Texas Tech Preview: Offense

Texas Tech offense explosive under new coach Kliff Kingsbury.

While the defense shoulders most of the blame, and rightfully so, for the Red Raiders' recent collapse, the offense has also averaged about 10 points less per game in the last four games, dropping from 41.1 points per game to 31.0. But Texas Tech still boasts one of the tougher offenses Texas has played to date.

There's going to be a tendency — because Kingsbury played for Mike Leach — to label the offense as the same Leach ran. But in reality, it's more like the adapted system that Dana Holgorsen and Kevin Sumlin ran than straight Air Raid. There's more motion and more complex routes, along with more run-pass option than Leach utilized. Sure, it's still a spread. And the Red Raiders still throw the ball all over the yard, but this is more the Houston offense than the old Texas Tech one.

Regardless of its roots, Tech has been effective on this side of the ball, ranking 17th in Offensive S&P+, including 22nd in Passing S&P+ while throwing for 400 yards per game. Perhaps most impressively, the Red Raiders have done it with a rotation of two true freshmen at quarterback.

And if the depth chart holds, the Red Raiders will actually be starting their third quarterback of the season in sophomore Michael Brewer (6-1 185). The Lake Travis product, Brewer was expected to start for Tech this season before suffering an injury in the offseason. That opened things up for his successor at Lake Travis in walk-on Baker Mayfield (6-2 220), and Mayfield responded by hitting 65.5 percent of his passes for 2,078 yards and 12 touchdowns to eight interceptions. He's also run the ball fairly well, gaining 306 yards before losses (most of which are sacks). Davis Webb (6-4 195) has also filled in well when Mayfield has been hurt or ineffective, completing 61.9 percent of his throws for 2,315 yards and 16 touchdowns to nine interceptions.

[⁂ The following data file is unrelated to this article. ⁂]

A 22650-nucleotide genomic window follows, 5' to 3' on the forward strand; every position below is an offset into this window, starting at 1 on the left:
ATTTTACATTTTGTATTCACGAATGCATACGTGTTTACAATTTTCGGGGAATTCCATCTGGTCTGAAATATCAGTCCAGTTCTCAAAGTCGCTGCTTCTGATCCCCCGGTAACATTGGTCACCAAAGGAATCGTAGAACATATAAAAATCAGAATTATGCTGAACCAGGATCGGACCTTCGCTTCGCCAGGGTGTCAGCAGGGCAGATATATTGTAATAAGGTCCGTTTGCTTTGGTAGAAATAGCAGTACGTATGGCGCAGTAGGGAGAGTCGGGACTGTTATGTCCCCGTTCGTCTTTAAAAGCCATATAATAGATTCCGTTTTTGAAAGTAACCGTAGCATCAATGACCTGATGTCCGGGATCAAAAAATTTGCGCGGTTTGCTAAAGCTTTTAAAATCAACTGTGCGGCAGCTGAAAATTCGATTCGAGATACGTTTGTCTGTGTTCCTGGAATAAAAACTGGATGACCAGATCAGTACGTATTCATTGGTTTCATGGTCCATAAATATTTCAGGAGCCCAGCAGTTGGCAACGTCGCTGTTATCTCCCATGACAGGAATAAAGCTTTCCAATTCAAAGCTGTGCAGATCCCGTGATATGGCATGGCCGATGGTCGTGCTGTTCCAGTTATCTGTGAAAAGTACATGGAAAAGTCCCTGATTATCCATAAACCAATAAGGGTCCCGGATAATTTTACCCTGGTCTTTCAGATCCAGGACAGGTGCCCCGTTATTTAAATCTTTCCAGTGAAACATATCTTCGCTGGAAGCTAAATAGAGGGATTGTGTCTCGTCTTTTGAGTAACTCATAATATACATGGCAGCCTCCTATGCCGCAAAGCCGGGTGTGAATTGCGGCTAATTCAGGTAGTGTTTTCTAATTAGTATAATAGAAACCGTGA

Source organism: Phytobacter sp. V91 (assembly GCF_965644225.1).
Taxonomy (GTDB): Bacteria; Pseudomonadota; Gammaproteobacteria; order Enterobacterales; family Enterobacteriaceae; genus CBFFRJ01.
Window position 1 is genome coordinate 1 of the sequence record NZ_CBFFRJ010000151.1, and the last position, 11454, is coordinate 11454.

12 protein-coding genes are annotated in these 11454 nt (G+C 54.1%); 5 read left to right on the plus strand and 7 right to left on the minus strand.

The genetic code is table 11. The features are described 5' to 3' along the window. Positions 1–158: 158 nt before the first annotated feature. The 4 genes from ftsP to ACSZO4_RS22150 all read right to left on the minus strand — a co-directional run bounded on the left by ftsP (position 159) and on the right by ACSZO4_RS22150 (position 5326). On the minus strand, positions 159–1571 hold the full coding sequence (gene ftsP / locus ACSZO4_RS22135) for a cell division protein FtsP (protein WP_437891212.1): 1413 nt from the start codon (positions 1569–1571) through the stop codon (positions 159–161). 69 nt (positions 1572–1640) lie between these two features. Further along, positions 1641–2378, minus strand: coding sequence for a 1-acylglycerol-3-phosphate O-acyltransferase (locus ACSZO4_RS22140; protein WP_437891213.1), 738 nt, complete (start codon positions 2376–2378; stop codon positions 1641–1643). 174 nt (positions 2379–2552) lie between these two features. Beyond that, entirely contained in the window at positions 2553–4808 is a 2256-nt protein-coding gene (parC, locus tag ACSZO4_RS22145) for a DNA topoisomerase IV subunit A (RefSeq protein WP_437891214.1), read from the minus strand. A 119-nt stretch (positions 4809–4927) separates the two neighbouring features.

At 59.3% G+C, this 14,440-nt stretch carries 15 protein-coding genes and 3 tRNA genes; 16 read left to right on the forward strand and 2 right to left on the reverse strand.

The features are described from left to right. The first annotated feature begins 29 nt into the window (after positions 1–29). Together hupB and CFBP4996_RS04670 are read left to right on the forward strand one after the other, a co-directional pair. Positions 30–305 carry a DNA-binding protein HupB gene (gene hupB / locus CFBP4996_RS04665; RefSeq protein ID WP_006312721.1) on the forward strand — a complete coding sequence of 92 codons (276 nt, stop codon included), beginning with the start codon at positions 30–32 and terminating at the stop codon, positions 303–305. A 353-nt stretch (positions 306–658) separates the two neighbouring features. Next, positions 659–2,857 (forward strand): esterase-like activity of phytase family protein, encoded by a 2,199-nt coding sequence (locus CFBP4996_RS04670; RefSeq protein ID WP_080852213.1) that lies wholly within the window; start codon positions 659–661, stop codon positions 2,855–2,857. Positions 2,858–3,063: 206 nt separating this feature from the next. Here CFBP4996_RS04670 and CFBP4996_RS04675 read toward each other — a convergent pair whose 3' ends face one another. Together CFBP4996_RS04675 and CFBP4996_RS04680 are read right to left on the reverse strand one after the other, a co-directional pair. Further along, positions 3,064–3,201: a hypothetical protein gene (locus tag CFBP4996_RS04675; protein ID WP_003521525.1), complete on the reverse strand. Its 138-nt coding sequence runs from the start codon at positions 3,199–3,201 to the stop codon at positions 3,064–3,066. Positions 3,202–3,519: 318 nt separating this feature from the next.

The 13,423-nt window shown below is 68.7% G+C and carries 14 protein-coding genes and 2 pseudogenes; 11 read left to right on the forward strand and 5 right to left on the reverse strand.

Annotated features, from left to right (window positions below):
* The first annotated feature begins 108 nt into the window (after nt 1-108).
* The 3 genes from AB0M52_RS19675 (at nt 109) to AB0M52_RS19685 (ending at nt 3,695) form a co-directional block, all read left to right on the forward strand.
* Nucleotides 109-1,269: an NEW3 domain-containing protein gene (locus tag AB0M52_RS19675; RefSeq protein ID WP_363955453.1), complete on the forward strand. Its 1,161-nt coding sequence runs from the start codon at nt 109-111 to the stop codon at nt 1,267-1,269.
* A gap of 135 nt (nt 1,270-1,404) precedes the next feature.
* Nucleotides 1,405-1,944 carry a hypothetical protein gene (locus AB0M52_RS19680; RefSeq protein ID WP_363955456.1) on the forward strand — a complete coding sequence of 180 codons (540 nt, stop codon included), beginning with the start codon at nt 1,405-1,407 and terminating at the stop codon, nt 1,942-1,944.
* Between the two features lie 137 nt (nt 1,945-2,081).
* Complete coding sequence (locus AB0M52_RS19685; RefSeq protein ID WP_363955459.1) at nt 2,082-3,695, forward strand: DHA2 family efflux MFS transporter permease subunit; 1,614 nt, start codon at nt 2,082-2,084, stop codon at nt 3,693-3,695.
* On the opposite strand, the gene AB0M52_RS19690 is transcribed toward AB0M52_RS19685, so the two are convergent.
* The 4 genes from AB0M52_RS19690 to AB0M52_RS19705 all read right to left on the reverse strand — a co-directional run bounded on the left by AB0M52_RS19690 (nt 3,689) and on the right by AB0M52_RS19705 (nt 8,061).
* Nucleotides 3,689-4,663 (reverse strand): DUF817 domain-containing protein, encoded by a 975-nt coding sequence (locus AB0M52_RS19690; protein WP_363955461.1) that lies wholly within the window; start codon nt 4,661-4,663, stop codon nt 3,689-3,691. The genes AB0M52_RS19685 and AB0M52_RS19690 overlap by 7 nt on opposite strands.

Typically in the past, Tech has been able to run the ball efficiency, if not often, because when the Red Raiders did run, it was somewhat of a surprise. But Texas Tech hasn't had that level of success this season, despite a pretty good pair of backs. Kenny Williams (5-9 225) is an absolute bowling ball and has rushed for 439 yards, albeit at 3.9 yards per carry. He's also scored eight rushing touchdowns. Deandre Washington (5-8 190) plays the scatback role and is better in space. He's rushed for 388 yards at 4.3 yards a pop with four touchdowns. Both backs are active in the passing game; they've combined for 54 catches for 435 yards and a score.

Eric Ward (6-0 205) is the Red Raiders' top receiver with 72 catches for 816 yards and eight touchdowns. Bradley Marquez (5-11 200) is opposite Ward as the other outside receiver, and he's caught 43 passes for 543 yards and five touchdowns. Of course, Texas Tech wouldn't be Tech without a tough-to-defend slot receiver, and that's Jakeem Grant (5-6 160) with 59 snags for 707 yards and five scores. When the Red Raiders go four-wide, the other slot is often Jordan Davis (5-9 170), who has 25 catches for 234 yards and a touchdown.

What makes this version of Tech's offense more dangerous than previous versions is tight end Jace Amaro (6-5 260), the nation's most devastating receiver at his position. Amaro has 92 catches for 1,157 yards and six touchdowns, and it seems like every one of his catches comes on a key third down to keep drives going. He's too fast and too strong for linebackers, and he's too big for safeties, with a giant catch radius that makes him not just an ideal security blanket, but also a brutal matchup downfield. He needs 20 catches and 173 yards in Tech's final two contests to break the NCAA record for catches and receiving yards in a season for a tight end, set by former Rice tight end James Casey.

Another staple of the Tech offense that has gone somewhat by the wayside are the giant offensive line splits that Leach preferred. Texas Tech still uses wide splits, but not to the degree that it used to. And the line has a whole hasn't been as effective, rushing for 3.8 yards per carry while allowing 24 sacks. The best of the bunch, at least from a talent standpoint, is probably left tackle Le'Raven Clark (6-5 320), who entered the year with all kinds of preseason mention. He, right tackle Rashad Fortenberry (6-5 285) and center Jared Kaster (6-3 275) have started every game this season at their respective spots. It's been more of a rotating pool at the two guard spots, though left guard Alfredo Morales (6-3 320) and right guard Beau Carpenter (6-6 285) have started eight and six games this season, respectively, with one of Morales's eight starts coming at right guard.

Kicker Ryan Bustin has made 21-of-24 field goal attempts, including 20-of-22 from 39-in. His long make of the season, 43 yards, came in the season opener against SMU. Grant is the starting kickoff returner, and he averages 21.4 yards per return. Sadale Foster (5-7 185), who also serves as the team's No. 3 running back, is averaging 7.9 yards on his team-high 12 punt returns.

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